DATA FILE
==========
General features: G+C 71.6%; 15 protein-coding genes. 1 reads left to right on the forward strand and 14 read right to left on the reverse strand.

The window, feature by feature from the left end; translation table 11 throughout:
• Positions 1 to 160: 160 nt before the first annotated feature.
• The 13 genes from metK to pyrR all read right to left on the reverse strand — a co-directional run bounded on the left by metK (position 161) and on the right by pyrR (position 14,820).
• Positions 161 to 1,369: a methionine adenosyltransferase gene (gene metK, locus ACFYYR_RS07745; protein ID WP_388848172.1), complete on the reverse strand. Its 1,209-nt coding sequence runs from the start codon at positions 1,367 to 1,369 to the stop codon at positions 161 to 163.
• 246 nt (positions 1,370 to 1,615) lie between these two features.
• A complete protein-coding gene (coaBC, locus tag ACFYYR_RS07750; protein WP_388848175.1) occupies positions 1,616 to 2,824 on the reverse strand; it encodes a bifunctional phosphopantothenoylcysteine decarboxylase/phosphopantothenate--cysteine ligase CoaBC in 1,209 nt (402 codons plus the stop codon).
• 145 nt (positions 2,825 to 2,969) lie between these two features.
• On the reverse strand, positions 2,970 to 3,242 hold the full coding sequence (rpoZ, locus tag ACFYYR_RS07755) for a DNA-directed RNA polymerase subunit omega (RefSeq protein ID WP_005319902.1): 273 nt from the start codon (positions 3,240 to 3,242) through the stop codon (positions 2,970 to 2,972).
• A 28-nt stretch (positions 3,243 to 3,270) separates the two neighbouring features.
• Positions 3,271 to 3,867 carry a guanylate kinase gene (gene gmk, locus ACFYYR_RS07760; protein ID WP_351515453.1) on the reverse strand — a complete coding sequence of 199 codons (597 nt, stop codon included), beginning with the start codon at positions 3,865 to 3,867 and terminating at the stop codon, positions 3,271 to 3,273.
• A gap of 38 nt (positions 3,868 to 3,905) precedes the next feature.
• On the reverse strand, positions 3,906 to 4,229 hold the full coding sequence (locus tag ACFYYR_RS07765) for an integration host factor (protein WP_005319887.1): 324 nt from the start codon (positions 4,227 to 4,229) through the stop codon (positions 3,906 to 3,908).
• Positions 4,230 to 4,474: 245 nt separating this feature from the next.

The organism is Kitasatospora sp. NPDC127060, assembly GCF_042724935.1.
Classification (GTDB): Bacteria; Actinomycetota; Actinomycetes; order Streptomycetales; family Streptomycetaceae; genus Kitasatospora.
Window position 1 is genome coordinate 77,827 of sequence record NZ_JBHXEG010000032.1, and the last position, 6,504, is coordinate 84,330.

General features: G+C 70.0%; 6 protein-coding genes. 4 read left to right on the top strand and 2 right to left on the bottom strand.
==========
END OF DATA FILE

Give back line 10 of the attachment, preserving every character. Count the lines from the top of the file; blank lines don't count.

• A 28-nt stretch (positions 3,243 to 3,270) separates the two neighbouring features.